(03/21/2015, 12:35 AM)marraco Wrote: f=f+0

f°f=f+1

(f°f) ° (f°f)=f+2

((f°f) ° (f°f)) ° ((f°f) ° (f°f)) =f+3

(f+n)°(f+n)=f+(n+1)

and the natural choice for f, should be the neutral element of addition, so

0 = 0

0°0 = 1

(0°0) ° (0°0) = 1°1 = 2

((0°0) ° (0°0)) ° ((0°0) ° (0°0)) = 2°2 =3

(0+n)°(0+n) = n°n = (n+1)

let's call

then we have:

○0=-∞

○1=0

○2=1

○3=1○0

○4=2

○5=○4○0

○6=○5○0

○7=○6○0

○8=○7○0

○16=4

⁞

○2 ͫ =m (this may only be valid for m ∈ ℤ)

¿can this zeration be associative?

If it is associative, then this is a zeration table for °0 to °16

The blue numbers are the natural numbers. I don't know if in general ○n ∈ ℝ, so I wrote

If "our" logarithm is the same that "zeration" logarithm (which is dubious), then

a°b=ln₂(2ᵃ+2ᵇ)

○a°○b=○(a+b)

A question arises: can the symbol ○ ,used as a sign, be identified with a number or an operation?

the symbol "-" can be identified with -1, and "+" with +1 and 0+

-n = -1.n

+n = 0+n

We can also use (/n = 1/n) or (÷n = 1/n)

or (±in = ±i1.n)

or Lm=ln(m)

we can combine and operate those symbols -i = /i = ÷i

We can also define the operation inverse of zeration this way (☺n=InverseOf(n) ⇔ ☺n○n = -∞) or (☺n = -∞☺n)

(Sorry, I didn't found the combination of - and ○)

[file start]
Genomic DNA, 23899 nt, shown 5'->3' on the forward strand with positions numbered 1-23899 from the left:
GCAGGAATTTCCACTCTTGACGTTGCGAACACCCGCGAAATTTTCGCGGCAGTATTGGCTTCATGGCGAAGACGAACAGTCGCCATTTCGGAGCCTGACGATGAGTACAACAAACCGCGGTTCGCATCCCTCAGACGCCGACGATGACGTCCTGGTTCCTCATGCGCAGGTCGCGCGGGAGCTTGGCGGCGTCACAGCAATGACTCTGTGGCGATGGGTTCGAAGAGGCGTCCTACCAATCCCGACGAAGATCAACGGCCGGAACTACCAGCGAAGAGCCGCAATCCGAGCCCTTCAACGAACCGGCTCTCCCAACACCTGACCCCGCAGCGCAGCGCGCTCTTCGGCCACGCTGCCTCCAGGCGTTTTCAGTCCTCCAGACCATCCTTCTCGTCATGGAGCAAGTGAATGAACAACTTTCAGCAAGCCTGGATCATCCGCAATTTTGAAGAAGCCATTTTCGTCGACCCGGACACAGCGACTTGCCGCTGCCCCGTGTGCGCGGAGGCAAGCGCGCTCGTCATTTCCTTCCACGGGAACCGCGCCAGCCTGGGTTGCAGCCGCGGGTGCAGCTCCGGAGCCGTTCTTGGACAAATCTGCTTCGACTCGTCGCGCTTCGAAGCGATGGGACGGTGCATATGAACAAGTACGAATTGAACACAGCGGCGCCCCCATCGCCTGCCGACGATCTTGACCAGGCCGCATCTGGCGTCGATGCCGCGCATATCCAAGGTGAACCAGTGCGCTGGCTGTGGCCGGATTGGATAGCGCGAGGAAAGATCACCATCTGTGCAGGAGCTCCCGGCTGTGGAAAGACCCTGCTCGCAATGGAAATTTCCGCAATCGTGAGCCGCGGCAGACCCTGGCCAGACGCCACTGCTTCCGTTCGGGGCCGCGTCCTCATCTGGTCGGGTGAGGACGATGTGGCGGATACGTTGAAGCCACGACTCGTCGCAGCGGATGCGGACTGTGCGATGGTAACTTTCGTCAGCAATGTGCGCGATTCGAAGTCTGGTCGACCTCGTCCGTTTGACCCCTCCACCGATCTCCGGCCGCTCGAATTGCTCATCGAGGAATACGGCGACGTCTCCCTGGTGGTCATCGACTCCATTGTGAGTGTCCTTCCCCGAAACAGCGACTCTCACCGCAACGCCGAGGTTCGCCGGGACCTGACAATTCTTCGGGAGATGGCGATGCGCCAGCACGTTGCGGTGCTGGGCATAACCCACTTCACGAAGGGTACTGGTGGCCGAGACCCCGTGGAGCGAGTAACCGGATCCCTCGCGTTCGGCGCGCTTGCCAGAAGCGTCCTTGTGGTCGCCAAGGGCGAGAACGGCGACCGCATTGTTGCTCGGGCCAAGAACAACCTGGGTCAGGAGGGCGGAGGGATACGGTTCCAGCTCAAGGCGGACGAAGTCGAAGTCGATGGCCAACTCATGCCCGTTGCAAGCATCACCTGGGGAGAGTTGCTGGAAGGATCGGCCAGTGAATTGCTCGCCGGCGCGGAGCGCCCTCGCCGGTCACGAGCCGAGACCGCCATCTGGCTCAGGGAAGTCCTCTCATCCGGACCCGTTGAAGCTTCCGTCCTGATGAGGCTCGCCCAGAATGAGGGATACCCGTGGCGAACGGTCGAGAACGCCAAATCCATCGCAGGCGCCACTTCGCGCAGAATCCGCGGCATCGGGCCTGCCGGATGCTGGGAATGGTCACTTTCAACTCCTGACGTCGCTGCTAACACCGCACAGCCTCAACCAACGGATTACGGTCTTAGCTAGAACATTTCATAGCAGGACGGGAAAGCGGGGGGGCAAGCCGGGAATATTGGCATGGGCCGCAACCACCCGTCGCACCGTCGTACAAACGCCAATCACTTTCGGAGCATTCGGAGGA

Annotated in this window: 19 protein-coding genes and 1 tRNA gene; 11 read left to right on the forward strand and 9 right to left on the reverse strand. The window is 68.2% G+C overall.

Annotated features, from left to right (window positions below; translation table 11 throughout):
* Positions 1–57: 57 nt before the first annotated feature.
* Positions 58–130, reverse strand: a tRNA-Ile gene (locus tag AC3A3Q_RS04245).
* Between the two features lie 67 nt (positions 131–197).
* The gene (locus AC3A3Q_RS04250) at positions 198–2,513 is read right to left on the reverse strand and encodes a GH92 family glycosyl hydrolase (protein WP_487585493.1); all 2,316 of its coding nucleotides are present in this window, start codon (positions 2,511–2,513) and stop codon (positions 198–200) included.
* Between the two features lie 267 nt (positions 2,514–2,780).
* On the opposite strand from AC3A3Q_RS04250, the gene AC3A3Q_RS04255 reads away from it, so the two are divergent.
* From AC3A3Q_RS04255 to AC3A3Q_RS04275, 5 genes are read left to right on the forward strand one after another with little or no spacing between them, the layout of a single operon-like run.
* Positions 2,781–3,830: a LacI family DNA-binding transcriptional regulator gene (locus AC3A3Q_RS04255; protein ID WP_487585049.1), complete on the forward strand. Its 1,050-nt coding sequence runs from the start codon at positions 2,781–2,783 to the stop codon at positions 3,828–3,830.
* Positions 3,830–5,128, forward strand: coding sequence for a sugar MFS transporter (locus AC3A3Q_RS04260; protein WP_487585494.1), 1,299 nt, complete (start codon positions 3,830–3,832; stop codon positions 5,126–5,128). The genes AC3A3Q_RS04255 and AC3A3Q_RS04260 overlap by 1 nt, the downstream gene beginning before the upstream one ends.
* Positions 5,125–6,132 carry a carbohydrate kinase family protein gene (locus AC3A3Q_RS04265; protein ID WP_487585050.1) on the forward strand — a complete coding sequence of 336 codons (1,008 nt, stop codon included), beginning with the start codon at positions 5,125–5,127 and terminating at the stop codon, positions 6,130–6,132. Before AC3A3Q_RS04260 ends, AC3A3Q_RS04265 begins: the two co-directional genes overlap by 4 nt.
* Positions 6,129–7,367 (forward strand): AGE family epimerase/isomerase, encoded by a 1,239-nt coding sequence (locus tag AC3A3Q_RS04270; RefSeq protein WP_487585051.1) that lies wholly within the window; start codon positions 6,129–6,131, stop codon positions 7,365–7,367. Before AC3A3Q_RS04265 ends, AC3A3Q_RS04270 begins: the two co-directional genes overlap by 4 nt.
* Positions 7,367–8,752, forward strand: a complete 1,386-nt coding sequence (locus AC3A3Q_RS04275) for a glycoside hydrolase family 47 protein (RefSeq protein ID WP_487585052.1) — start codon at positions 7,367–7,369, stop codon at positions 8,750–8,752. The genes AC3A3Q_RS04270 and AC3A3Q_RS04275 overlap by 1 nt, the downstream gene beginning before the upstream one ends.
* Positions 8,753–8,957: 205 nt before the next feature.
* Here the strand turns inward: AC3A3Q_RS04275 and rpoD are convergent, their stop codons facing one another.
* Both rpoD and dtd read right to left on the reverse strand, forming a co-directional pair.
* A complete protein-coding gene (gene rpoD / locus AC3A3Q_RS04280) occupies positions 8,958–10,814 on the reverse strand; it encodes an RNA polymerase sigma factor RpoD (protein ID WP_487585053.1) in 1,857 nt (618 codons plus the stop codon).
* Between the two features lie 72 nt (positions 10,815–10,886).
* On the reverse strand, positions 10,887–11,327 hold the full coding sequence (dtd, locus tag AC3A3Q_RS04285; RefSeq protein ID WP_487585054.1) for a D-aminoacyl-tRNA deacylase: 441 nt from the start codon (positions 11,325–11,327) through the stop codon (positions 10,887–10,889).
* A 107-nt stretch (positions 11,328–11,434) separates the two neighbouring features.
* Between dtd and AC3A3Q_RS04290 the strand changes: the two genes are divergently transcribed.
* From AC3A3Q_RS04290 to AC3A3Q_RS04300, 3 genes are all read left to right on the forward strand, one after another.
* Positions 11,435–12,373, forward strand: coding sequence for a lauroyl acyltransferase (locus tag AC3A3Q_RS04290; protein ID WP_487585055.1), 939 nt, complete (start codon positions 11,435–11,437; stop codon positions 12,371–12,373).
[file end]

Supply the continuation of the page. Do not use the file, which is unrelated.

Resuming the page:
Does this mean anything: -☺/i n ?

Is (-☺/i n = ☺i/- n) ?

From the table,

○-∞=-∞

○0=-∞

○1 = 0

○2 = 1

○4 = 2

○2ⁿ=n

but this is associated to a capricious choice of f and 2. Maybe is more "natural" to use

(○eⁿ = n) or (○n = ln(n))

That would make

○e = 1 + i2.n.

○-1 = i(1+2n)

○i = i(½+2n)

e°⁻¹+1 = ○1

^ There I'm "ignoring" that "our" logarithm may not be the same thing as "zeration" logarithm.

maybe it should be necessary to specify what f and n numbers are used

where f is the first number known by "zerationists", and n the one of "additionists", from "zerationists" viewpoint.

the natural zeration would be

or

This shows that zeration may be as complex as exponentiation, so maybe addition is the real "zero" operation (the simplest one), and zeration is the "negation", or "real zeration" lies between addition and product.

or